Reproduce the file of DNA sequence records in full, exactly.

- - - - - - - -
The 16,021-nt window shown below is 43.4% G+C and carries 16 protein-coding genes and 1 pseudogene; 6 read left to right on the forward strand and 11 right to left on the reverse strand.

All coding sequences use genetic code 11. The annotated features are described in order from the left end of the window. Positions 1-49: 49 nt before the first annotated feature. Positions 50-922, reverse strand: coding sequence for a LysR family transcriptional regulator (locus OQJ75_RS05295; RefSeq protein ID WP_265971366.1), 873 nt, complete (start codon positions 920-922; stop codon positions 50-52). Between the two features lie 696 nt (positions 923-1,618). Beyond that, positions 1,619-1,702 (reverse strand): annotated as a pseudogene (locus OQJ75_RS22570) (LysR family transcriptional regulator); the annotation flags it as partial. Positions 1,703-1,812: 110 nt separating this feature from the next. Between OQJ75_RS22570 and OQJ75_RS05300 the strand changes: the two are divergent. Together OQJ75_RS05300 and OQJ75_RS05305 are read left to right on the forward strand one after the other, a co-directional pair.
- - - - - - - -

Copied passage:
The 16,021-nt window shown below is 43.4% G+C and carries 16 protein-coding genes and 1 pseudogene; 6 read left to right on the forward strand and 11 right to left on the reverse strand.

All coding sequences use genetic code 11. The annotated features are described in order from the left end of the window. Positions 1-49: 49 nt before the first annotated feature. Positions 50-922, reverse strand: coding sequence for a LysR family transcriptional regulator (locus OQJ75_RS05295; RefSeq protein ID WP_265971366.1), 873 nt, complete (start codon positions 920-922; stop codon positions 50-52). Between the two features lie 696 nt (positions 923-1,618). Beyond that, positions 1,619-1,702 (reverse strand): annotated as a pseudogene (locus OQJ75_RS22570) (LysR family transcriptional regulator); the annotation flags it as partial. Positions 1,703-1,812: 110 nt separating this feature from the next. Between OQJ75_RS22570 and OQJ75_RS05300 the strand changes: the two are divergent. Together OQJ75_RS05300 and OQJ75_RS05305 are read left to right on the forward strand one after the other, a co-directional pair.